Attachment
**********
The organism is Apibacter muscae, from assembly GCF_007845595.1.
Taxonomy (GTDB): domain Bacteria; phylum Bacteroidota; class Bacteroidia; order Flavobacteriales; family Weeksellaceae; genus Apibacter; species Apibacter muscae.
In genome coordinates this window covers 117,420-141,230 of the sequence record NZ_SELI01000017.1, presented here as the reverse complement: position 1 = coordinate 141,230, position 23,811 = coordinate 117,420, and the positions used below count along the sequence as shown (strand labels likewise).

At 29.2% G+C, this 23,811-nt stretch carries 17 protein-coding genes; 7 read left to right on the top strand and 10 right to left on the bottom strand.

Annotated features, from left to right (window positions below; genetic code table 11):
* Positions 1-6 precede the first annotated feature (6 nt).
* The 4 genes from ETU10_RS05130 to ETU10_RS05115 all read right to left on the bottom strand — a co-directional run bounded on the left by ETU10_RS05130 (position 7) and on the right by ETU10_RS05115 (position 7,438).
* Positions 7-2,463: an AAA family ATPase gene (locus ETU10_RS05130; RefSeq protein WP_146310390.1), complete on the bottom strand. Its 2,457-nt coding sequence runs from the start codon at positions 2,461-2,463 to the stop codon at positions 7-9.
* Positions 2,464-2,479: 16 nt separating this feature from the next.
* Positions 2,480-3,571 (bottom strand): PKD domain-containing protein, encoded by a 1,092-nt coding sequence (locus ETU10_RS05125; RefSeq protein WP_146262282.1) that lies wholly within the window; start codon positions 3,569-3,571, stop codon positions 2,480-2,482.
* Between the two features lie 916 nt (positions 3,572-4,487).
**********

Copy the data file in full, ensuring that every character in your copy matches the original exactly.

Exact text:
The organism is Apibacter muscae, from assembly GCF_007845595.1.
Taxonomy (GTDB): domain Bacteria; phylum Bacteroidota; class Bacteroidia; order Flavobacteriales; family Weeksellaceae; genus Apibacter; species Apibacter muscae.
In genome coordinates this window covers 117,420-141,230 of the sequence record NZ_SELI01000017.1, presented here as the reverse complement: position 1 = coordinate 141,230, position 23,811 = coordinate 117,420, and the positions used below count along the sequence as shown (strand labels likewise).

At 29.2% G+C, this 23,811-nt stretch carries 17 protein-coding genes; 7 read left to right on the top strand and 10 right to left on the bottom strand.

Annotated features, from left to right (window positions below; genetic code table 11):
* Positions 1-6 precede the first annotated feature (6 nt).
* The 4 genes from ETU10_RS05130 to ETU10_RS05115 all read right to left on the bottom strand — a co-directional run bounded on the left by ETU10_RS05130 (position 7) and on the right by ETU10_RS05115 (position 7,438).
* Positions 7-2,463: an AAA family ATPase gene (locus ETU10_RS05130; RefSeq protein WP_146310390.1), complete on the bottom strand. Its 2,457-nt coding sequence runs from the start codon at positions 2,461-2,463 to the stop codon at positions 7-9.
* Positions 2,464-2,479: 16 nt separating this feature from the next.
* Positions 2,480-3,571 (bottom strand): PKD domain-containing protein, encoded by a 1,092-nt coding sequence (locus ETU10_RS05125; RefSeq protein WP_146262282.1) that lies wholly within the window; start codon positions 3,569-3,571, stop codon positions 2,480-2,482.
* Between the two features lie 916 nt (positions 3,572-4,487).